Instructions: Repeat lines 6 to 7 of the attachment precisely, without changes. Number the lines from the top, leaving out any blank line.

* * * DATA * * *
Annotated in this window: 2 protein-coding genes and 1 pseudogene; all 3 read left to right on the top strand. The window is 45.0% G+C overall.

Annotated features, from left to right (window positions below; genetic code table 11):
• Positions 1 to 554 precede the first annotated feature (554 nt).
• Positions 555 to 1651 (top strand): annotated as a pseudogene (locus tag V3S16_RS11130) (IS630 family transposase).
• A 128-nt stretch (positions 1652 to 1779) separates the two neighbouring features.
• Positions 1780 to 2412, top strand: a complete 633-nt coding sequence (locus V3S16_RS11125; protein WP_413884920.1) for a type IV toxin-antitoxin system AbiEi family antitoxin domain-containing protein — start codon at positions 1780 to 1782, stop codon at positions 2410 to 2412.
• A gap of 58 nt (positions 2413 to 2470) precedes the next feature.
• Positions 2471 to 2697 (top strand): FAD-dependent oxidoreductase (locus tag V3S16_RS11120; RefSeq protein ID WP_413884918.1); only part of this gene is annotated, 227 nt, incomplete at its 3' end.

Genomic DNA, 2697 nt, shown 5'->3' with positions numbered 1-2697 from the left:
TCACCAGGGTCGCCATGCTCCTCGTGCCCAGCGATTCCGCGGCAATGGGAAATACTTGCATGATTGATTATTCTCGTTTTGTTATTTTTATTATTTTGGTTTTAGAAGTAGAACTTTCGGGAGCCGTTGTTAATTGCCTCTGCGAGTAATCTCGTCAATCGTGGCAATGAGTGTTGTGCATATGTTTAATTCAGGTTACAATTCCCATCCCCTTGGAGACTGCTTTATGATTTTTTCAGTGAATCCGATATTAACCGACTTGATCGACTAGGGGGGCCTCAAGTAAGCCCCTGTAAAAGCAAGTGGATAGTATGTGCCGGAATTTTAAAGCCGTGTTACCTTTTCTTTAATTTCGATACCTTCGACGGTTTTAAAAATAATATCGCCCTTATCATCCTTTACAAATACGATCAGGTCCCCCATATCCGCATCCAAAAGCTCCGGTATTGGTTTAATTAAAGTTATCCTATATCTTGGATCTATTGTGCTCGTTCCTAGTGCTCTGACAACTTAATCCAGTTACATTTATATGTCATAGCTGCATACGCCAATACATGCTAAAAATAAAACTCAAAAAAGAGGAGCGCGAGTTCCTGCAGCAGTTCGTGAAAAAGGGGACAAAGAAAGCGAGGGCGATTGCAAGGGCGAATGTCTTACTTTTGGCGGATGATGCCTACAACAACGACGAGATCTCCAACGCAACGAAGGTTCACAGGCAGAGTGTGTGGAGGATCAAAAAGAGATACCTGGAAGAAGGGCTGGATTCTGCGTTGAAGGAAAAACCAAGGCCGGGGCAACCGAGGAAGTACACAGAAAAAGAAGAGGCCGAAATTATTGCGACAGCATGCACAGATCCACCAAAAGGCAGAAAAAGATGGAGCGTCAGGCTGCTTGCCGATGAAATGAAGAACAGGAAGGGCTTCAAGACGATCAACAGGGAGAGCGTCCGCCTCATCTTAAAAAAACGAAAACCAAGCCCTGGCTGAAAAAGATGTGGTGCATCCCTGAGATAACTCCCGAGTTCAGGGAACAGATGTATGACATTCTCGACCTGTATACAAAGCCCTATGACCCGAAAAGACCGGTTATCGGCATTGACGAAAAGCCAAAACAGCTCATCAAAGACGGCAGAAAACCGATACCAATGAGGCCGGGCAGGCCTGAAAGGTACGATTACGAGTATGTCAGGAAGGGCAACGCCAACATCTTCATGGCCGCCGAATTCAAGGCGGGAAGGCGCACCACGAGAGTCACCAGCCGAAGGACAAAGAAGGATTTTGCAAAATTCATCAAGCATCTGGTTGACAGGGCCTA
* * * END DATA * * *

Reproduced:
• Positions 1780 to 2412, top strand: a complete 633-nt coding sequence (locus V3S16_RS11125; protein WP_413884920.1) for a type IV toxin-antitoxin system AbiEi family antitoxin domain-containing protein — start codon at positions 1780 to 1782, stop codon at positions 2410 to 2412.
• A gap of 58 nt (positions 2413 to 2470) precedes the next feature.